Similarly, a recent PWC survey said that only 28% of New Zealand businesses have a mobile security strategy in place (compared with 54% of businesses globally).
But companies should be taking these incidents seriously. Though mobile has revolutionised the way business is being done that revolution has also introduced of a serious new level of IT security risk. Mobile phones, USB drives and other external devices expose business networks and systems to malware, they can be used to remove or steal business information, and by communicating business data over unsecured wireless networks, mobile devices invite compromise. These days, a well-meaning but oblivious employee with a USB stick can pose just as significant a threat as any maliciously-minded outsider.
“Businesses need to weigh up the costs and benefits and ensure that there have appropriate security policies to manage this risk,” says Paul Ash, director of the National Cyber Policy Office.
“There is a tendency for businesses to think that cyber security is a technical issue for the IT folk to sort out,” he says. “Businesses need to manage the cyber security risk – just like any other risk to the commercial success of the business. It is an executive leadership responsibility.”
Image: Paul Ash, director of the National Cyber Policy Office
“Put cyber security on the agenda before it becomes the agenda.”
[The New Zealand government provides its agencies with advice on how to mitigate the risks from mobile devices. This guidance is publicly available here].
“BYOD [Bring your own device] does represent a certain vulnerability, but it’s only one of many,” says Smith. “It’s not all black ops. It might simply be fat fingers.”
All the things
If mobile and the rise of BYOD has created a whole new level of complexity for business, the increasing connectivity of everyday devices, and our growing reliance on those devices at a personal and corporate level, is creating more vulnerabilities.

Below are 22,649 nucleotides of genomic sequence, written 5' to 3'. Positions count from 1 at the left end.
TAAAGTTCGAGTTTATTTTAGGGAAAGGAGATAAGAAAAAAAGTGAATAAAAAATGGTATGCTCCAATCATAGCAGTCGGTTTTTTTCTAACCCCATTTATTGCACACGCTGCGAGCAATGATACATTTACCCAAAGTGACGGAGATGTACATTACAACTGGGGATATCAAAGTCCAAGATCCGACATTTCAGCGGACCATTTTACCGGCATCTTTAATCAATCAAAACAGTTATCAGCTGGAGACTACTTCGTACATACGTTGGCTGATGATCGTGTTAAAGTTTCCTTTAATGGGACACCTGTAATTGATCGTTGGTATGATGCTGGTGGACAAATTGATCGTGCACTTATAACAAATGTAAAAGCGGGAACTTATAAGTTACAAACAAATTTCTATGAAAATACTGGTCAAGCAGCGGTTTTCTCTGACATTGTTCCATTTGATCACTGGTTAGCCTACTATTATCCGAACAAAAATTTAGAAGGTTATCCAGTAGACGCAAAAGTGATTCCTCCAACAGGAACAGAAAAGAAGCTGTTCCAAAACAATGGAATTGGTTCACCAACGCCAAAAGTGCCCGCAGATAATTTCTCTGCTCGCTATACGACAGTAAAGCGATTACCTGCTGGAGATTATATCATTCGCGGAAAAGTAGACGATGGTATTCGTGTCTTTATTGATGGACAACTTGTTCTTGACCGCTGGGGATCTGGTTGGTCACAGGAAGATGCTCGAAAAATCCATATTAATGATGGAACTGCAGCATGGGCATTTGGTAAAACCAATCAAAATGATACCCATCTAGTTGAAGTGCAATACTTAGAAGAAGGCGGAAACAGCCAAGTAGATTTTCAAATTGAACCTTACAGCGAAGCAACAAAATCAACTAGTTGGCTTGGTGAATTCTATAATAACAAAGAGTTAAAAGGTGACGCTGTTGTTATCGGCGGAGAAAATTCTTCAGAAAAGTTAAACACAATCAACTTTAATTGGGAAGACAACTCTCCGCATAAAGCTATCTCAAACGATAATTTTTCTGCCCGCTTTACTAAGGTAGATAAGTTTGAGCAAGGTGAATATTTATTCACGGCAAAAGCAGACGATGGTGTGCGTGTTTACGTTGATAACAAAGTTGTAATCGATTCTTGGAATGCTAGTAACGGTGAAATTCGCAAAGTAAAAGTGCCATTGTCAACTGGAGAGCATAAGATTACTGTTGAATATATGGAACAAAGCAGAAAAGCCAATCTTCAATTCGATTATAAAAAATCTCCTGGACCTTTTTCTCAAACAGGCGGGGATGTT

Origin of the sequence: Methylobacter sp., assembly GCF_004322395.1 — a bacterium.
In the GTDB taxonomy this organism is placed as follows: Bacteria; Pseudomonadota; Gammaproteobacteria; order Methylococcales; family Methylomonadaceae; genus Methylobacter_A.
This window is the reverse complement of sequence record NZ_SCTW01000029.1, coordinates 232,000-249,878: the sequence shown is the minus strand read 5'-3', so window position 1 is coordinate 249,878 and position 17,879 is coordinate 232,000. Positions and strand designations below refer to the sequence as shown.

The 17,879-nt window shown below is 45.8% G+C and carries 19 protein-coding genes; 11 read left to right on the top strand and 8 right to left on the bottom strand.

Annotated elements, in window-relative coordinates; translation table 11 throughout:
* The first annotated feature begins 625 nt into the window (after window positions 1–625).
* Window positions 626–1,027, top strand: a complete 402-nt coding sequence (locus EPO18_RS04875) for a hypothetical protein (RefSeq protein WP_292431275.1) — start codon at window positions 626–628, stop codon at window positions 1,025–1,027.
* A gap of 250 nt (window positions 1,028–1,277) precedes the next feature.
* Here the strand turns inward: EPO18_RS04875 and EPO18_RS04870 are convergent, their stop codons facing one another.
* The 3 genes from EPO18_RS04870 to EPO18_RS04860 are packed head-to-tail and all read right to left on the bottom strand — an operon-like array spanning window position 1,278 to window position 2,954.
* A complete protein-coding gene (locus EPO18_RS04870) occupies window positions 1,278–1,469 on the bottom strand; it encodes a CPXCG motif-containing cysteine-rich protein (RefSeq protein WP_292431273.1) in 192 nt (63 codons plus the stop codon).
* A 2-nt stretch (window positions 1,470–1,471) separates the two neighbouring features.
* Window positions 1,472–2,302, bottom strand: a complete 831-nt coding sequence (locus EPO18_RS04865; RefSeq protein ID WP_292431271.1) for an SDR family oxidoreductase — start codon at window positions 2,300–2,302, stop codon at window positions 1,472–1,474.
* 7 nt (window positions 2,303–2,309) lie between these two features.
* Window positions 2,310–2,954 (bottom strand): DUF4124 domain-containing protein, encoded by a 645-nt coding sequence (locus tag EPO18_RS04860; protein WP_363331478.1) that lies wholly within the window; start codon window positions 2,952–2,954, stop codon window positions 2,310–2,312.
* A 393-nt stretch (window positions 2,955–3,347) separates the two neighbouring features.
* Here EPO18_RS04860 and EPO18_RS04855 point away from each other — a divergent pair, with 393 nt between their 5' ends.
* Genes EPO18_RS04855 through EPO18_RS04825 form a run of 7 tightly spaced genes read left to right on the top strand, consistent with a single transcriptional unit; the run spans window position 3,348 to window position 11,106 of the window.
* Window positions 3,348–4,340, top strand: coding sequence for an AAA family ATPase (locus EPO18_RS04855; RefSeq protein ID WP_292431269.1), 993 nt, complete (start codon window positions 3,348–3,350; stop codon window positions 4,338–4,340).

The looming ‘internet-of-things’ explosion, with a predicted trillion devices connected by 2020, and 50 billion machines exchanging data daily, will, and is already, creating new opportunities for hackers.
The hacker we spoke to said that without addressing this new level of complexity, we’re likely to be vulnerable in ways we can’t yet anticipate.
“If there is a mistake in your hardware it can be complex to update and also possibly mean people can access things in your home,” he says.
“Like if baby camera software has security faults, then anyone can access a live stream of your baby. Or control your lights in your home.”
“The risk is always in human error...programmers make mistakes.”
So you’ve been hacked
With threats coming from both inside and outside the business, a connected and increasingly data-driven workforce, and an underprepared executive tier, what recourse is there when disaster inevitably does strike?
“When a hack actually happens, you have a decision point,” says van Hest. “Recovery versus evidence gathering.”
“Do you just need to get back online or do you need to look for evidence? Because that evidence is often the bit you lose when you dive into the recovery route. It’s a juncture and it’s usually the case that you have to pick just one – that’s why having a plan is so important. If you’ve thought about it beforehand, you’re well placed, but if you’re doing it on the fly, you’ll be lucky to manage it without significant impact.”
“The key is to have a plan, think about your alternative options and consider insurance.”
Smith says that ultimately there’s no substitute education.
“First of all, understand that all businesses are exposed,” he says. “You have cyber-exposure, so understand it. Every aspect of the organisation needs to be considered from the angle of ‘what are the risks here and what can we do to increase our resilience to this risk?’”
“Historically, that was the responsibility of the IT guy. Next it went to the board level. Now you’ve got to get it into every single aspect of the organisation – for example, legal, contract management and HR. It’s a case of making it part of the whole business culture.”
“How you do that will differ from company to company of course, but that’s why you need to understand your own business.”